Sanitation study and installation
All the answers to your questions about sanitation and phyto-purification.
How deep is a Sanitation Garden?
The reed filter is filled with 60 cm of aggregate. The drop (height between the bottom of the inlet pipe and the aggregates) is at least 20 cm. The aquatic plant filter is filled with 40 cm of aggregates. The drop is 10 cm.
Do trees need to be cut?
It may be necessary to cut trees that could interfere with the passage of pipes or the installation of the system. There are no trees within a perimeter of at least 3 metres around the Sanitation Garden.
Where do the materials come from?
The parts kit is shipped from the Aquatiris logistics platform located at the headquarters in Bréal-sous-Montfort (35). The rotationally moulded plastic parts (lifting stations, pits, distributors and manholes) are manufactured in Dol-de-Bretagne (35), less than 100 kilometres from the logistics platform. The aggregates are supplied from a local quarry as close to your home as possible.
Can I install it myself by self-installation?
The self-installation of an Aquatiris Sanitation Garden is subject to conditions. Follow-up by an Aquatiris professional is mandatory (at least three visits), as is purchasing the parts making up the system from Aquatiris. The savings are mainly made on the cost of labour.
Who installs the sanitation?
Each Aquatiris expert accompanies you locally from study to installation and can call on their local network of installers or proceed with the installation themself.
It is also possible for you to install your own sanitation with self-installation. In this case, we will provide you with all the documentation and accompany you with site visits.
How much space does an Aquatiris Sanitation Garden take up?
The Aquatiris Sanitation Garden only requires 10 m² per filter (approximately 25 m² in total).
The discharge area will be sized according to the capacity of the soil to infiltrate water.
I have clay soil. Is that a problem?
The planted filters are made without using the existing soil,
so it doesn’t matter whether the soil is clay, silty or sandy.
If the soil does not allow the treated wastewater to infiltrate, it will be evacuated by another means, such as discharge into a ditch, river, or the rainwater network.
Do I need sloping ground for it to work?
The adapt to all terrains.
When it comes to slopes, it is preferable to have a drop of more than one metre.
If this is not the case, we equip our installation with a lifting pump.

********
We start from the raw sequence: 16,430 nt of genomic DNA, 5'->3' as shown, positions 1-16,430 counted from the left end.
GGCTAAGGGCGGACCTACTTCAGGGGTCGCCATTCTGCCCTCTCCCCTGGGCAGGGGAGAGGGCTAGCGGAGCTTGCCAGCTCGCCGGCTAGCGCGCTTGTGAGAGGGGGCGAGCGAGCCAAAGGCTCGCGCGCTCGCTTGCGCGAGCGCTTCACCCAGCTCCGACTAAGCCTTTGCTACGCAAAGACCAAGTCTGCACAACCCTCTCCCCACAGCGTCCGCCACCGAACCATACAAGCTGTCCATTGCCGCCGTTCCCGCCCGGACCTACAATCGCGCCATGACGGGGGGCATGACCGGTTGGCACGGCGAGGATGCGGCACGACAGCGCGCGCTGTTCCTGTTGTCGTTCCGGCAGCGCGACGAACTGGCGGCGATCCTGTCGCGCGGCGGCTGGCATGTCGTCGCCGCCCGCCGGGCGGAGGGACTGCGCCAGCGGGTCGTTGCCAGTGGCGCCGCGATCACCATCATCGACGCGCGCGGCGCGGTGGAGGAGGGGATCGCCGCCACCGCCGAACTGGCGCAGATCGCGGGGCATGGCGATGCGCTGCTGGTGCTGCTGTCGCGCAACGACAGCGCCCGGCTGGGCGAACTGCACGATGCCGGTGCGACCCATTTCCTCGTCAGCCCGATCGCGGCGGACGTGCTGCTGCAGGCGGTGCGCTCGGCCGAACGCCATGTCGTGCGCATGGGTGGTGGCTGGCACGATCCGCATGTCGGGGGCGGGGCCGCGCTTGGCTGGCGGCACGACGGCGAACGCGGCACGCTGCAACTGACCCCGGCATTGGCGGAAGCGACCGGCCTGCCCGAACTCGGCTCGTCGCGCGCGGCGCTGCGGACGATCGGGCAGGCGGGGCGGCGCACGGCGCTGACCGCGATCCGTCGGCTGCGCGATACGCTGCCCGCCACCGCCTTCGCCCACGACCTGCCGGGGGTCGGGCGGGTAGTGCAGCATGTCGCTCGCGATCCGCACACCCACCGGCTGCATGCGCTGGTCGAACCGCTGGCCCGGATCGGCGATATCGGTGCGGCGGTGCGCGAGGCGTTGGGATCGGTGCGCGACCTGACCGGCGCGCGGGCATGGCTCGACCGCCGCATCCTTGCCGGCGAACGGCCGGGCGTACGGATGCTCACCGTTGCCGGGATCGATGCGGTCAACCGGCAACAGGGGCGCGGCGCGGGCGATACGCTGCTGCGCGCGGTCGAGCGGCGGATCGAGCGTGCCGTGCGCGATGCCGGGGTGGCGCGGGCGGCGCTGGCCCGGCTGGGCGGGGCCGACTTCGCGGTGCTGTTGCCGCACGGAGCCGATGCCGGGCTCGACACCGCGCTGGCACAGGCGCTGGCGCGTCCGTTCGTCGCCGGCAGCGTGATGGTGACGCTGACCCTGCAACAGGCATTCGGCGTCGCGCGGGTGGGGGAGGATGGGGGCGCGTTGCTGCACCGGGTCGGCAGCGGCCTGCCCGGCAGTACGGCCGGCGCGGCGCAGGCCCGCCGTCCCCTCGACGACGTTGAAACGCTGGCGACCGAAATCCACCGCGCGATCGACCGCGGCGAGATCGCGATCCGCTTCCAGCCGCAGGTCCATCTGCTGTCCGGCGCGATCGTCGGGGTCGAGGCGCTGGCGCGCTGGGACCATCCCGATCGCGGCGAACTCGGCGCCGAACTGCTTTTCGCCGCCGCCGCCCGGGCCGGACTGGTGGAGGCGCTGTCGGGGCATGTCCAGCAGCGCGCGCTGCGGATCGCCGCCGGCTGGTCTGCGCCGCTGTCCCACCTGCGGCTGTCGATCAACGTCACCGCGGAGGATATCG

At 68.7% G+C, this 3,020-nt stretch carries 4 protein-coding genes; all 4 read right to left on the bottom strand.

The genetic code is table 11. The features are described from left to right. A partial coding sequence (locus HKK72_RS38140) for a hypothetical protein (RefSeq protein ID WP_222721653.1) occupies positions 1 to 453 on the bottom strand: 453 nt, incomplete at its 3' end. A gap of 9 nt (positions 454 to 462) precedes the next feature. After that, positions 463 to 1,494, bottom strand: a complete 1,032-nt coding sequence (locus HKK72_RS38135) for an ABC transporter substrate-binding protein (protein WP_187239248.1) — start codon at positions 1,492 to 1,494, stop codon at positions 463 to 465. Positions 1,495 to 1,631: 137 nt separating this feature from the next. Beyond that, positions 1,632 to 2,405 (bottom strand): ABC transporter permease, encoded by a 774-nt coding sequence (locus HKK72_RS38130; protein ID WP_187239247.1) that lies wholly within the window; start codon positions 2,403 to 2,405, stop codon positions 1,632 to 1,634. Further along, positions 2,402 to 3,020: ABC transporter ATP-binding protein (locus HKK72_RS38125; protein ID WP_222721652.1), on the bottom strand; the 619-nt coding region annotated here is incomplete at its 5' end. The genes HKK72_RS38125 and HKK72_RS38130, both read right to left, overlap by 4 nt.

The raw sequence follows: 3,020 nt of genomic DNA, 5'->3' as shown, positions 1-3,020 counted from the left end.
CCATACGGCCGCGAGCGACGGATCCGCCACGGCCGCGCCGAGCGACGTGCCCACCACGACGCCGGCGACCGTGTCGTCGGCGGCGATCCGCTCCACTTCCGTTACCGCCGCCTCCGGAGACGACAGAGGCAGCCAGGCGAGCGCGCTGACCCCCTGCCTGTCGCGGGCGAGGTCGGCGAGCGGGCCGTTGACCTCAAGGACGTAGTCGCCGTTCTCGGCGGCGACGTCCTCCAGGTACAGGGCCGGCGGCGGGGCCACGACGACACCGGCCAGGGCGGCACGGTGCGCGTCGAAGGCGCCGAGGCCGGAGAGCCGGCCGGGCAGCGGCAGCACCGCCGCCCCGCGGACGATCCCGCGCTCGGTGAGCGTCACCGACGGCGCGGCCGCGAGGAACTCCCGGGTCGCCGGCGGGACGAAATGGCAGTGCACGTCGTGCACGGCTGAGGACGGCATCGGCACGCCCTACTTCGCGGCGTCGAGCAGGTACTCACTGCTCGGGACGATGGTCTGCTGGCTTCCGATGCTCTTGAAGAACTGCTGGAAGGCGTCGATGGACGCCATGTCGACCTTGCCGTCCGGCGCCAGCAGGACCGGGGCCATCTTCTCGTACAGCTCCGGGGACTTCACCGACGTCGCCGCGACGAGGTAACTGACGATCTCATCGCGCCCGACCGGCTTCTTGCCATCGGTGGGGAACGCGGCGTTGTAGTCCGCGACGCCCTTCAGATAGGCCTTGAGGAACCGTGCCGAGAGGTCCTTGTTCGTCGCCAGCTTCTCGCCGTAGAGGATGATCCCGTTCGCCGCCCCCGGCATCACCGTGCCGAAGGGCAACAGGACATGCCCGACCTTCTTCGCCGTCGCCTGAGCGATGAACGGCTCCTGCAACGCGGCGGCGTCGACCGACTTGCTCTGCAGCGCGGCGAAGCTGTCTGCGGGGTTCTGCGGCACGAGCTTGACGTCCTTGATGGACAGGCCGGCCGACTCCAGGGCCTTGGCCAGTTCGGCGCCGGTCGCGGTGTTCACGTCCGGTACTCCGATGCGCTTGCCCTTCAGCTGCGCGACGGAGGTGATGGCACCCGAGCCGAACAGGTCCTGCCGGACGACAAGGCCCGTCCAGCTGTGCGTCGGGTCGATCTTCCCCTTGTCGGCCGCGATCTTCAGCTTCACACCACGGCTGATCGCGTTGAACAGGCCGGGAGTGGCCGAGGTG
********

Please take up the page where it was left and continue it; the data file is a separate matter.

Should I do a soil study before installing sanitation?
Installing individual sanitation requires a soil study. This study will be carried out by your local Aquatiris expert or a general design office.
The soil study for sanitation has several elements:
- Soil study (geology of the underlying soil, soil texture, soil depth, presence of rock, permanent or occasional water saturation, permeability test, etc.).
- Environment study (ditches, watercourses, water catchments, flood-prone areas, sensitive areas, etc.) and other possible constraints (access to the plot, inconvenient underground structures or networks, etc.)
- Definition, size and location of the Sanitation Garden
- Definition, size and location (if applicable) of the means of drainage of the treated wastewater
- Sanitation project plans
Can I install phyto-purification if I keep my septic tank?
There are indeed planted channels that keep a tank for pretreatment. Aquatiris no longer wishes to use these installations for several reasons.
First of all, the performance and durability of such an installation are significantly lower than when the effluents are pretreated directly in the planted filters. In fact, wastewater remains in a confined anaerobic space (without oxygen), which makes it septic and difficult to treat.
In addition, this does not eliminate the major drawback of traditional solutions: the tank! And, yes, that is what is responsible for the secondary sludge that must be treated at a wastewater treatment plant. Did you know that a wastewater treatment plant cannot accommodate more than two emptying trucks per day? Beyond that, the plant is suffocated and heavy electricity-consuming steps (intensive aeration) must be taken to restart it. Pit sludge, called “human waste” in sanitation vocabulary, is a big problem for communities. Specific centres will emerge to treat it, perhaps near you… Ideas are being sought on the side of phyto-purification: plants are being called upon once more, essentially with very short rotation coppice (VSRC) willows.